The word for mouse also has the sense ‘muscle’ (especially of the upper arm) in many Indo-European languages, e.g. Middle Dutch, Old Saxon, Old High German, Old Icelandic, ancient Greek and Hellenistic Greek, post-classical Latin, and Armenian, apparently because of the resemblance of a flexing muscle to the movements made by a mouse (for rare use in English in this sense see sense 14). Compare also Old Church Slavonic myšĭca arm muscle, Old French soris mouse, muscle of arm or leg, and muscle n. Compare also joint mouse n. at joint n.1 Compounds 2. Classical Latin mūs and ancient Greek μῦς ‘mouse’ are also used to denote the mussel.

    (Note the misspelling “mussel” at the end. I’m actually shocked.) [No, they mean “mussel”; see January First-of-May’s comment below.]

  12. January First-of-May says

    especially of the upper arm

    …whence Russian подмышка “armpit”, literally “under-mouse”.

    The generic Russian word for “muscle” (мышца) is probably historically related to the word for “mouse” [EDIT: it seems to match the OCS term listed above], but (unlike the “armpit” word) is not transparent as such synchronically [probably because it’s an OCS loan].

    Note the misspelling “mussel” at the end.

    I don’t think that’s a misspelling; I suspect they are, in fact, referring to actual mussels. It is, however, a non-sequitur.

  13. I’ll be damned, you’re right: II. a shell-fish, mussel. What a stupid thing to tack on irrelevantly; did they just want to confuse people?

  14. And mussel is from Latin mūsculus, so just a respelling (via French) of the same word.

  15. ə de vivre says

    I believe that the only possible etymology is that the Syriac word for mouse represents the original form, ‘ʿuqbarā’ denoting an animal from Uqbar, which we all know is close to Erzerum in the Armenian Highlands. This word is an obvious intrusion of one of the Tlönish languages into our world!

  16. *ˁarkīb- ‘mouse, rat’, comparable to metathetic Sem. * ˁakbar- ‘mouse’, Syr. ˁuḳbərā

    I don’t understand the vowel mismatches ī:a and a:u.

    To add more to the stew, there’s Hebrew berek ‘knee’, with cognates (?) throughout Semitic, with Arabic rukbā through metathesis, and Aramaic ’arkubā ditto plus prothetic a (did I get the long final vowels right?) Does it have anything to do with ‘arqūb?

    It’s all very suggestive, and I’d like to see a rigorous sifting out of the etymologies, the folk etymologies, and the false etymologies.

  17. You and me both.

  18. I don’t think the mention of mussel in that OED entry is a non sequitur. It just assumes that the reader knows that the name of the mollusk is derived from the name of the animal. My mother, who majored in French and knew a fair bit of Latin, knew that mussel derived from Latin musculus, but she thought it was from the “muscle” meaning, owing to the strength of the adductor muscle that opens and closes the shell. (I find it amusing that some people, when they eat mussels or other bivalves straight out the shell don’t even bother with the adductor, leaving the little cylindrical muscle attached to the shell. Yet, when we eat scallops, the adductor is the only part of the animal we normally eat—scallops having such huge muscles since they actually flap their shells open and closed to swim through the water.)

  19. I can only suppose that the real Ukbara was named after a mouse…

  20. As featured in this episode of Lewis (though without the mouse).

  21. David Eddyshaw says
  22. David Eddyshaw says

    Casting around in vain for placenames based on mice, I eventually thought of the unfeasibly pretty village of Mousehole in Cornwall:

    However, it doesn’t seem to be at all clear what the actual origin of the name really is. All the suggestions seem about equally improbable.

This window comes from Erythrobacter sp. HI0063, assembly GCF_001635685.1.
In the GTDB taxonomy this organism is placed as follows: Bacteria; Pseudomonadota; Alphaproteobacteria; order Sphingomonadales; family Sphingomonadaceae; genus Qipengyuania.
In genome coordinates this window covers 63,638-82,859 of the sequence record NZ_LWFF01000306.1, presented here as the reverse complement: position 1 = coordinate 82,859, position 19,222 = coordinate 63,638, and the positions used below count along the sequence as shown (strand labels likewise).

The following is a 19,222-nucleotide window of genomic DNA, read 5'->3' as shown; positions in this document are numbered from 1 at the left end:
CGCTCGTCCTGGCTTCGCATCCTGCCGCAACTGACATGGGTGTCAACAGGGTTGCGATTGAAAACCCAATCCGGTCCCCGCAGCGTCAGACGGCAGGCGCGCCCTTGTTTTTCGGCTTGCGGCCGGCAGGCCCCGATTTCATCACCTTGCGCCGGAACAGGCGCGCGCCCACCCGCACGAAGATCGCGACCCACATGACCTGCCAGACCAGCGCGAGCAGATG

23. My wife has actually been there, which makes me jealous.

  24. There is a Russian town Myshkin, and one story about the origin of its name is that a prince (perhaps Fyodor Mikhailovich Mstislavsky) lay down to rest on the banks of the Volga and woke up to find a mouse (мышка [myshka]) crawling over his face: “At first he got angry, but then he saw that the mouse had saved him from a snake that was crawling towards him.”

  25. Now, of course, you’ll ask “What happened to the mouse?”

  26. Stu Clayton says

    The village’s harbourside was once the location of the Lobster Pot guest house, in which Dylan Thomas and Caitlin Macnamara spent their honeymoon after marrying at Penzance register office.[11]

  27. Stu Clayton says

    Now, of course, you’ll ask “What happened to the mouse?”

    Actually I wondered what happened to the snake. Under the assumption that there are no giant anacondas on the banks of the Volga, there’s no need to be “saved” from a snake minding its own business.

    This may have been one of those mouse-snake scams. The mouse got a ruble as a token of princely appreciation. Once the prince had pissed off, mouse and snake went down the pub to celebrate.

  28. I think that must be it.

  29. Owlmirror says

    The only musculus I can contribute is Balaenoptera musculus, the blue whale.


    The genus name, Balaenoptera, means winged whale while the species name, musculus, could mean “muscle” or a diminutive form of “mouse”, possibly a pun by Carl Linnaeus when he named the species in Systema Naturae.

  30. More here. It could be something to do with Pliny calling something a musculus marinus, a baleen whale lookalike or its seeing-eye fish.

    This 1818 article says of Pliny’s animal, “Der Musculus marinus PL. ist ebenfalls keine Maus, sondern der gemeine Wallfisch, Balaena Mysticetus” (“The Musculus marinus (Pliny) is likewise [like the Seemäuse] not a mouse, but the common whale, Balaena Mysticetus [bowhead whale].”) Maybe some people, including Linnaeus, concluded that Musculus marinus was a baleen whale of some kind.

  31. David Marjanović says

    …and yes, it really says Wallfisch with an unetymological ll that is entirely misleading for the pronunciation I know. I guess the book is from so far north that they never lengthened the vowel…?